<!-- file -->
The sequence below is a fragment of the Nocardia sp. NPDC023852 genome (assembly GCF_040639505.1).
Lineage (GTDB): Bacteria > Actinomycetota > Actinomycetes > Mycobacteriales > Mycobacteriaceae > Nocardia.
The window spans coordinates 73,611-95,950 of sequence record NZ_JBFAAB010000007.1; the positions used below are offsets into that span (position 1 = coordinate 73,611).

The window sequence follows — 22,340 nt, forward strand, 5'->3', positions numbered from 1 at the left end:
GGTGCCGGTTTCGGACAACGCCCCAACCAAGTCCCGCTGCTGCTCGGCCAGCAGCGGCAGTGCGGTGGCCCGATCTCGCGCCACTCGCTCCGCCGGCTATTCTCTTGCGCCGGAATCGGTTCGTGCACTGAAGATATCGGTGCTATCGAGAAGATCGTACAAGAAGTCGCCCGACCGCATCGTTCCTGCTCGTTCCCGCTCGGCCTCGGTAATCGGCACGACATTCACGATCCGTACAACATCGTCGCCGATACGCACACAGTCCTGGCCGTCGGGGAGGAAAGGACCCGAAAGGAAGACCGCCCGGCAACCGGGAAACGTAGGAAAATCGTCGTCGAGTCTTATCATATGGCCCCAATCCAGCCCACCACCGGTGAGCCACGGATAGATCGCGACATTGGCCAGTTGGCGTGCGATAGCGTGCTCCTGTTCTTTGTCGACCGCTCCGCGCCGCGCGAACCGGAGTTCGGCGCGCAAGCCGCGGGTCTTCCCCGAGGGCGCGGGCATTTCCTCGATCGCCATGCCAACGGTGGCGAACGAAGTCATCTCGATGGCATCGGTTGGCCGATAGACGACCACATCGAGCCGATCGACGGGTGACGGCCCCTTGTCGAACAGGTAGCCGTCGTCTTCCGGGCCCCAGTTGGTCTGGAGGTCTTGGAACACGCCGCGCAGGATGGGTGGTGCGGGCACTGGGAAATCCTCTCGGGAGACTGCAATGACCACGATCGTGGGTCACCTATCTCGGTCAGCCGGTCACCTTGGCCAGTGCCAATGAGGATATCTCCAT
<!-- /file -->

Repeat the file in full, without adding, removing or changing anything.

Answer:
The sequence below is a fragment of the Nocardia sp. NPDC023852 genome (assembly GCF_040639505.1).
Lineage (GTDB): Bacteria > Actinomycetota > Actinomycetes > Mycobacteriales > Mycobacteriaceae > Nocardia.
The window spans coordinates 73,611-95,950 of sequence record NZ_JBFAAB010000007.1; the positions used below are offsets into that span (position 1 = coordinate 73,611).

The window sequence follows — 22,340 nt, forward strand, 5'->3', positions numbered from 1 at the left end:
GGTGCCGGTTTCGGACAACGCCCCAACCAAGTCCCGCTGCTGCTCGGCCAGCAGCGGCAGTGCGGTGGCCCGATCTCGCGCCACTCGCTCCGCCGGCTATTCTCTTGCGCCGGAATCGGTTCGTGCACTGAAGATATCGGTGCTATCGAGAAGATCGTACAAGAAGTCGCCCGACCGCATCGTTCCTGCTCGTTCCCGCTCGGCCTCGGTAATCGGCACGACATTCACGATCCGTACAACATCGTCGCCGATACGCACACAGTCCTGGCCGTCGGGGAGGAAAGGACCCGAAAGGAAGACCGCCCGGCAACCGGGAAACGTAGGAAAATCGTCGTCGAGTCTTATCATATGGCCCCAATCCAGCCCACCACCGGTGAGCCACGGATAGATCGCGACATTGGCCAGTTGGCGTGCGATAGCGTGCTCCTGTTCTTTGTCGACCGCTCCGCGCCGCGCGAACCGGAGTTCGGCGCGCAAGCCGCGGGTCTTCCCCGAGGGCGCGGGCATTTCCTCGATCGCCATGCCAACGGTGGCGAACGAAGTCATCTCGATGGCATCGGTTGGCCGATAGACGACCACATCGAGCCGATCGACGGGTGACGGCCCCTTGTCGAACAGGTAGCCGTCGTCTTCCGGGCCCCAGTTGGTCTGGAGGTCTTGGAACACGCCGCGCAGGATGGGTGGTGCGGGCACTGGGAAATCCTCTCGGGAGACTGCAATGACCACGATCGTGGGTCACCTATCTCGGTCAGCCGGTCACCTTGGCCAGTGCCAATGAGGATATCTCCAT